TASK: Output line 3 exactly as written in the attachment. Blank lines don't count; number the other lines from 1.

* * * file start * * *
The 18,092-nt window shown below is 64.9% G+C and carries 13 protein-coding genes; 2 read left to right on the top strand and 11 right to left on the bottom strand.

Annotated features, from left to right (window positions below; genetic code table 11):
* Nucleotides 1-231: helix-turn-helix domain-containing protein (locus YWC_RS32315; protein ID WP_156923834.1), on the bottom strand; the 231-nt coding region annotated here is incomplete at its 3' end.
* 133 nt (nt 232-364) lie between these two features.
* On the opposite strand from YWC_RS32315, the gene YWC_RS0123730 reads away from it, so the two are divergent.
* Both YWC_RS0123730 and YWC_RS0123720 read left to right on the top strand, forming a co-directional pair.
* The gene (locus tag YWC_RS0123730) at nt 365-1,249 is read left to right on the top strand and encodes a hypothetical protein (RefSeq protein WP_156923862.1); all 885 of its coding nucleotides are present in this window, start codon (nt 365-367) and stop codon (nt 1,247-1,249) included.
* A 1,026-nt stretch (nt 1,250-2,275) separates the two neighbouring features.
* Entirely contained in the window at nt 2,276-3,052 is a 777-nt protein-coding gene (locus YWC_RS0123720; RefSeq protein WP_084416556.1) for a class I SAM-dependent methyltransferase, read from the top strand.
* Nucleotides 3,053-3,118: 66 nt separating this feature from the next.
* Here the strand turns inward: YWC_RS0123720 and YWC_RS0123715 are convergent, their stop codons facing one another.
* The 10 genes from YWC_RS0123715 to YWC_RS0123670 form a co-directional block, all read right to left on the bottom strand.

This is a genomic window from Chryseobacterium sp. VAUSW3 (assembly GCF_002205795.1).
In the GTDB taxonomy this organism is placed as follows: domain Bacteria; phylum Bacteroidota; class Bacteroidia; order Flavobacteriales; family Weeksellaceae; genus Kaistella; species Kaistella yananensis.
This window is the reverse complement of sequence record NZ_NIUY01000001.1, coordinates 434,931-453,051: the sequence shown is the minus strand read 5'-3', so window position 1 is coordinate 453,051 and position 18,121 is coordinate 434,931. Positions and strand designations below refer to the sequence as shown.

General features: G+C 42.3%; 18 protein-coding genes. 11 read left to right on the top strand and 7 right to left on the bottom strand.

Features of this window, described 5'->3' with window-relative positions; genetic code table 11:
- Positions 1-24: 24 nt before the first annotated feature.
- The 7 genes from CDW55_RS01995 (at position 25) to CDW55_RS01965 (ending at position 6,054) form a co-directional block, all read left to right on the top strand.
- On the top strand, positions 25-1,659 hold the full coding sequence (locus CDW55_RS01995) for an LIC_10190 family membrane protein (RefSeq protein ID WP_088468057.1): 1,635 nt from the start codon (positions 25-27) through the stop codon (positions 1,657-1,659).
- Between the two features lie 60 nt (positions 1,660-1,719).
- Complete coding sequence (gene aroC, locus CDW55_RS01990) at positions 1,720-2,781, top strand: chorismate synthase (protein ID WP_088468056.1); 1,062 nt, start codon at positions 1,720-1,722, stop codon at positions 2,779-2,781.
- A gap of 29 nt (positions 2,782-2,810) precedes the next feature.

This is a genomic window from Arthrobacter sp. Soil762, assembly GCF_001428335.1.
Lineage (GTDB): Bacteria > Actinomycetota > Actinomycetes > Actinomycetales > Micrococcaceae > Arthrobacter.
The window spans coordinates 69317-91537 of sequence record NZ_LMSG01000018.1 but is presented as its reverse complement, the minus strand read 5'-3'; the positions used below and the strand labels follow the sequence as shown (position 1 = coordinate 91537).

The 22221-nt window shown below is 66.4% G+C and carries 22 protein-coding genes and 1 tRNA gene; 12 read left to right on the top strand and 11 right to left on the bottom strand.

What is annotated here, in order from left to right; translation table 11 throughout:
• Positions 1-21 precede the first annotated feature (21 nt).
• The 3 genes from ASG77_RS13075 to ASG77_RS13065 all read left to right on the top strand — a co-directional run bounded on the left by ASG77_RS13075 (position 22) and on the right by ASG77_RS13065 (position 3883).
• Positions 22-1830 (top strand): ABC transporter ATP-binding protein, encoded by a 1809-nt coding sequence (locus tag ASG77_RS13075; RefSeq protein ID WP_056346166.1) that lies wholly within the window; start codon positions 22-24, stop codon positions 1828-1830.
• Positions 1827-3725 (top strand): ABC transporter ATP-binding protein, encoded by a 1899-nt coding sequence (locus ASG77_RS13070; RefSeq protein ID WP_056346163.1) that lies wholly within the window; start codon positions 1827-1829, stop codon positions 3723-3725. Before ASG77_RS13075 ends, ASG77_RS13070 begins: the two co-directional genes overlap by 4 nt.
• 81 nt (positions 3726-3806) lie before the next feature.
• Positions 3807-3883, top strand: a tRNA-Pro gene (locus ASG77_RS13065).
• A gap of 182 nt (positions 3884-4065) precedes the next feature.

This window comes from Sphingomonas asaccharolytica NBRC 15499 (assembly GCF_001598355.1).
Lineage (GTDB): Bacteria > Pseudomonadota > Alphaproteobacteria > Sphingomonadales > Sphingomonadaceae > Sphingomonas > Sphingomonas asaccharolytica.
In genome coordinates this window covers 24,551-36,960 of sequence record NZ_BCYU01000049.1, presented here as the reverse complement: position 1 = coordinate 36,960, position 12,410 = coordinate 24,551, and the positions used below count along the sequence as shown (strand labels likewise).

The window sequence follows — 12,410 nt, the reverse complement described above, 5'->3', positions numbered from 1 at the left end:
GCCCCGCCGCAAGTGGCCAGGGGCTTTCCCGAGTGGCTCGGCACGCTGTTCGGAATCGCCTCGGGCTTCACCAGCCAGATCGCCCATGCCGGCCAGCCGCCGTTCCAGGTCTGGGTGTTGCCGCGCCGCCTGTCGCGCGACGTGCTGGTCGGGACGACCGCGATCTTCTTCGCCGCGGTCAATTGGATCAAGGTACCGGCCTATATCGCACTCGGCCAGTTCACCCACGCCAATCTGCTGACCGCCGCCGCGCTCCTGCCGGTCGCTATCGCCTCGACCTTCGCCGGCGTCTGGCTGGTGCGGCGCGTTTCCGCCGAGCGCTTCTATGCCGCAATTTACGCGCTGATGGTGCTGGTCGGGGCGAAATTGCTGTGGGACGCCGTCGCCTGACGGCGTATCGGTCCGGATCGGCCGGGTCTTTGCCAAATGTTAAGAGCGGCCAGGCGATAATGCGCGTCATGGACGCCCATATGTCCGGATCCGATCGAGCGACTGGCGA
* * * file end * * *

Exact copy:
* Nucleotides 1-231: helix-turn-helix domain-containing protein (locus YWC_RS32315; protein ID WP_156923834.1), on the bottom strand; the 231-nt coding region annotated here is incomplete at its 3' end.